Monday, August 06, 2007

Confessions of a Renaissance Man

I spent an extended lunch today at the Art Institute with my academic advisor. As we looked over my audit, we both realized that it was past the halfway point. The midpoint review would be coming not a moment too soon, and final portfolio would not be far behind. I still expect to graduate after the spring of 2009.

Sometime before the end of this summer, basically before the end of September, I need to review my tutorial for both javascript and cascading style sheets, and make minor corrections on some websites (which will appear at the "Portfolio" link on the right sidebar of this weblog). I also need to look at some previous animation projects I did in Flash, to make sure they're up to snuff. One reason I've been taking the summers off (otherwise I'd be graduating a year sooner), is to do the things that are put aside while I'm in school. It's amazing what one class of two three-hour sessions per week, and a minimum of six to eight hours of homework per week, can do to a man's schedule. And while I have no regrets about my course of study, it is clear that I underestimated the long-term effects of this endeavor.

Except for when I go on vacation to Ohio or wherever, I haven't picked up the guitar much to speak of for two or three years. In over forty years that I've been playing, this is unprecedented. I was doing some serious chops in '03 and '04 when I was hanging with guys coming up from Louisiana. But when I hit the road later this week, my axe will be in hand. I will also have at least one tutorial on DVD, showing a few basic things -- nothing too intense, just enough to keep my hand in it. If I were smart, I'd keep a guitar handy in the living room, just hanging on the wall. I'd spend just fifteen minutes a day, every day, going back and forth on a few things. That's a lot better than watching the evening news half the time, and it's also better than dropping it cold turkey for months, and expecting to crash-course my way back again.

My scouting work is kept to a minimum, just enough to follow someone else, and not enough to lead unless I can delegate. A local Scout commissioner is expected to stay in touch with the units he supports, and I just barely manage to do that, concentrating more on the ones who need the most attention. It's not "by the book" (as I learned the hard way at a commissioners' retreat last Saturday), but for the next two years, it's that or nothing. I'll put in an appearance at the county fair booth when I get back later this month. Then I have to make an official visit to a pastor whose congregation sponsors one of my Scout troops. Seems the bulk of the membership is "aging out" (turning eighteen), and the pastor must be apprised as to whether he intends to continue the franchise, in which case there are some alternatives he may consider.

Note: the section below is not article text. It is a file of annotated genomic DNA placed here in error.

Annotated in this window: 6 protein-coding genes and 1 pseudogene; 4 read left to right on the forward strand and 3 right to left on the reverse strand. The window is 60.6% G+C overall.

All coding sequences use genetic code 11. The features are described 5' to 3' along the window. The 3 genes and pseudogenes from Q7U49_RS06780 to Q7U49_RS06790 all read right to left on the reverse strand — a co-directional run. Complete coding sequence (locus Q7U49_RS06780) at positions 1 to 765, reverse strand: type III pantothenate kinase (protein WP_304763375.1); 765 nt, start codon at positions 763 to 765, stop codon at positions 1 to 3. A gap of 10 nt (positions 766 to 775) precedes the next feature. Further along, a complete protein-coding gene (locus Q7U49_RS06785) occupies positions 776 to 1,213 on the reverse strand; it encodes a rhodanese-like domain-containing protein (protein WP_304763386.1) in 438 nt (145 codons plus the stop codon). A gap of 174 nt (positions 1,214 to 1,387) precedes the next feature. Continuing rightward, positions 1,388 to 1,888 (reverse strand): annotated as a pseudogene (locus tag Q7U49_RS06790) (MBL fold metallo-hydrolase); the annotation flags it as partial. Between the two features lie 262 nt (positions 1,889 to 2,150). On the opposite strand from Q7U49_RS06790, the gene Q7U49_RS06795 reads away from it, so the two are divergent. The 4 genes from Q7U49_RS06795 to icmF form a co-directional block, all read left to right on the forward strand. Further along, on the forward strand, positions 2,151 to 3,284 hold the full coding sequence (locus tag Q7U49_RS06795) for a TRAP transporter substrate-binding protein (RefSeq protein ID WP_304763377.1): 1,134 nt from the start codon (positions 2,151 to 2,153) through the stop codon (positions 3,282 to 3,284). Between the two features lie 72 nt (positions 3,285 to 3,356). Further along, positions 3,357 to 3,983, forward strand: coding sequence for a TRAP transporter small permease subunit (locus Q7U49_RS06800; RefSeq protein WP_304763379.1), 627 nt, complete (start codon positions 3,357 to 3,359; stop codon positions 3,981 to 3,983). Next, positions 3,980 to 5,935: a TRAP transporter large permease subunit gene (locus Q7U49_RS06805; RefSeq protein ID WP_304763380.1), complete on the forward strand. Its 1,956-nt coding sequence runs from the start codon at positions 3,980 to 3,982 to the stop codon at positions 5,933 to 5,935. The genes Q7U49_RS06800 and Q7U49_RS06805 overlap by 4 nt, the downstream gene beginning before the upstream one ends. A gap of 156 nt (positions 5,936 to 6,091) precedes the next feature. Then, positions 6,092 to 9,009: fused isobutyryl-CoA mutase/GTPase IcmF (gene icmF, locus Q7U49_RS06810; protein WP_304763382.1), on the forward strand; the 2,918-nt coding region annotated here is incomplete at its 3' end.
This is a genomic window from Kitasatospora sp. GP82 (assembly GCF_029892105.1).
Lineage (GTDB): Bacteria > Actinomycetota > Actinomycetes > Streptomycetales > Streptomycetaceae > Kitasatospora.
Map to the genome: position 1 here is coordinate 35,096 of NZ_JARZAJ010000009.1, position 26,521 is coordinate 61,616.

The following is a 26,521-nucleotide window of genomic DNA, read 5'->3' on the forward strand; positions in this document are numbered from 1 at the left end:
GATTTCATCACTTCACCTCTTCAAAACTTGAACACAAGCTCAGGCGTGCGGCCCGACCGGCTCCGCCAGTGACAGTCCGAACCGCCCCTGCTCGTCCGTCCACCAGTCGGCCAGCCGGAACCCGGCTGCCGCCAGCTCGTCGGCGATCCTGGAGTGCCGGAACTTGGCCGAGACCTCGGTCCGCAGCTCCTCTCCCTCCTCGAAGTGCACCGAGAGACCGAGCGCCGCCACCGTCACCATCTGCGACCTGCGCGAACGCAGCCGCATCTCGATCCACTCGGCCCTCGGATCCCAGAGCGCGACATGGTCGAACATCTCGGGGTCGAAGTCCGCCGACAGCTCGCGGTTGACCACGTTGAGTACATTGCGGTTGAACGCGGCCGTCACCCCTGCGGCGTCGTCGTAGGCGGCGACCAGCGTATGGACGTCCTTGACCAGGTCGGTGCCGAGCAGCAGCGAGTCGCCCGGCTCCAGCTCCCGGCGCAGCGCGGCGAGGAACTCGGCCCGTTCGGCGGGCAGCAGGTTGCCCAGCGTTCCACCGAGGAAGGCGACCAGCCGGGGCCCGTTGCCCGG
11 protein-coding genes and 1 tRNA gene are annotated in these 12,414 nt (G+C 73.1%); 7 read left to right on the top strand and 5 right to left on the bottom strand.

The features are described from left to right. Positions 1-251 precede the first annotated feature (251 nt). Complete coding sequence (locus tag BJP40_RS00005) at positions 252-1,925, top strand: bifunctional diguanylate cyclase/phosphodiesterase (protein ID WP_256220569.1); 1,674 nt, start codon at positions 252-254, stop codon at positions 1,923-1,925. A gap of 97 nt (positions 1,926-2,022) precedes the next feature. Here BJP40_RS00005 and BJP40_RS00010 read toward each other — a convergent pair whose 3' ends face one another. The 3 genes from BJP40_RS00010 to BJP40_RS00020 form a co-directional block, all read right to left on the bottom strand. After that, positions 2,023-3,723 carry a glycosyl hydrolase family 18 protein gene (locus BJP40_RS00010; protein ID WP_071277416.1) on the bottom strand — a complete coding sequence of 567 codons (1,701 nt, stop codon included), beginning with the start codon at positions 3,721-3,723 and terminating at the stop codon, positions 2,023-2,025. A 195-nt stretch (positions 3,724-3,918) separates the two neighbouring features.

Here at mwbh, we've been talking a lot about the expanded permission for the "Old Latin Mass." The papal decree allowing for that will take affect in mid-September. I've already been in meetings with a pastor whom I've known for many years, about taking the lead as a master of ceremonies for his parish. Now, with any solemn form of the Mass -- regardless of which set of books is used -- the role of the master of ceremonies is to oversee the choreography within the sanctuary, whether the procession, the acolytes or other minor clerics who attend to the celebrant, and so on. A bishop usually doesn't visit anywhere to preside without bringing his own, usually a priest or deacon. But a competent layman can perform the task if need be. A missa solemnis in the classical usage actually requires two. The first emcee attends to the sacred ministers -- the priest, deacon, and subdeacon -- while the second emcee oversees the remaining entourage -- the crucifer (crossbearer), thurifer (censorbearer), first and second acolytes, and so on. The definitive text for the details is Adrian Fortescue's Ceremonies of the Roman Rite Described, revised in mid-century by J B O'Connell, and most recently, edited and republished by Dom Alcuin Reid and St Michael's Abbey Press respectively. The next two months will be a crash course in the art of the ceremonial.

I have boxes of books that are yet to be unpacked. I have articles yet to be written, because some of the research requires access to those books. I've always had them shelved carefully by subject matter. I study architecture, I study American and world history, I promised "Sal" I'd study Tagalog this summer...

Why do I do all this?

I suppose it's a bug that bit me in the @$$ when I was young, and it never wore off. The result is something I have felt for most of my life. For all the anguish of keeping up with everything, there is a part of me that is convinced, that there would be nothing worse than to go through life being average. I rarely go anywhere without a book or magazine in hand, even if it's a xerox copy of an article or a computer printout of a web article. Last year I completed the complete series of The Adventures of Sherlock Holmes, as well as Robert Hugh Benson's 1907 apocalyptic novel Lord of the World, all in electronic form on a Palm Pilot. I've managed over the years to know a little bit about so many subjects. My parents wonder where I find the time.

Come to think of it, so do I.

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